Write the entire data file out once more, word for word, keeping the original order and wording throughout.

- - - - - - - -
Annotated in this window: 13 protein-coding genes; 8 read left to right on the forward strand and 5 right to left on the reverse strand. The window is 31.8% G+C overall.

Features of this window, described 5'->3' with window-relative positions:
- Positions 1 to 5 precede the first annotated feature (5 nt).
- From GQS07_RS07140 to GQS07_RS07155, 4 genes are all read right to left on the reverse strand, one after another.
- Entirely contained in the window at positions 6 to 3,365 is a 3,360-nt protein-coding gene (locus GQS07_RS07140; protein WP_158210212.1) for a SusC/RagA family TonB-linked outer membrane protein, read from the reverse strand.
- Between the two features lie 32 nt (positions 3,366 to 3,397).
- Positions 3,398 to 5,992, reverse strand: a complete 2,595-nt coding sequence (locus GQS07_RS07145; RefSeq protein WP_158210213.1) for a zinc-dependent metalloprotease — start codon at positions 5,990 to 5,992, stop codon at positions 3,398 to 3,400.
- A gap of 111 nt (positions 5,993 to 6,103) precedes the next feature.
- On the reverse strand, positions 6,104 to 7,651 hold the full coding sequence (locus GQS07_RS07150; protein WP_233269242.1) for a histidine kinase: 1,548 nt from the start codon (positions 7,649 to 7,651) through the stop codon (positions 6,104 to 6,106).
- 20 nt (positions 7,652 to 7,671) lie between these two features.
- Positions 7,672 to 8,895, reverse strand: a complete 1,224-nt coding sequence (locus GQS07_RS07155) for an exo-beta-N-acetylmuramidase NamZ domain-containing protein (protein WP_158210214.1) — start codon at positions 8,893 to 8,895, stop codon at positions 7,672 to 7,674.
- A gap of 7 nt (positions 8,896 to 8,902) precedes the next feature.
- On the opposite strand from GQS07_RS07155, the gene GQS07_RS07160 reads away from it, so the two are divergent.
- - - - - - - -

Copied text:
Annotated in this window: 13 protein-coding genes; 8 read left to right on the forward strand and 5 right to left on the reverse strand. The window is 31.8% G+C overall.

Features of this window, described 5'->3' with window-relative positions:
- Positions 1 to 5 precede the first annotated feature (5 nt).
- From GQS07_RS07140 to GQS07_RS07155, 4 genes are all read right to left on the reverse strand, one after another.
- Entirely contained in the window at positions 6 to 3,365 is a 3,360-nt protein-coding gene (locus GQS07_RS07140; protein WP_158210212.1) for a SusC/RagA family TonB-linked outer membrane protein, read from the reverse strand.
- Between the two features lie 32 nt (positions 3,366 to 3,397).
- Positions 3,398 to 5,992, reverse strand: a complete 2,595-nt coding sequence (locus GQS07_RS07145; RefSeq protein WP_158210213.1) for a zinc-dependent metalloprotease — start codon at positions 5,990 to 5,992, stop codon at positions 3,398 to 3,400.
- A gap of 111 nt (positions 5,993 to 6,103) precedes the next feature.
- On the reverse strand, positions 6,104 to 7,651 hold the full coding sequence (locus GQS07_RS07150; protein WP_233269242.1) for a histidine kinase: 1,548 nt from the start codon (positions 7,649 to 7,651) through the stop codon (positions 6,104 to 6,106).
- 20 nt (positions 7,652 to 7,671) lie between these two features.
- Positions 7,672 to 8,895, reverse strand: a complete 1,224-nt coding sequence (locus GQS07_RS07155) for an exo-beta-N-acetylmuramidase NamZ domain-containing protein (protein WP_158210214.1) — start codon at positions 8,893 to 8,895, stop codon at positions 7,672 to 7,674.
- A gap of 7 nt (positions 8,896 to 8,902) precedes the next feature.
- On the opposite strand from GQS07_RS07155, the gene GQS07_RS07160 reads away from it, so the two are divergent.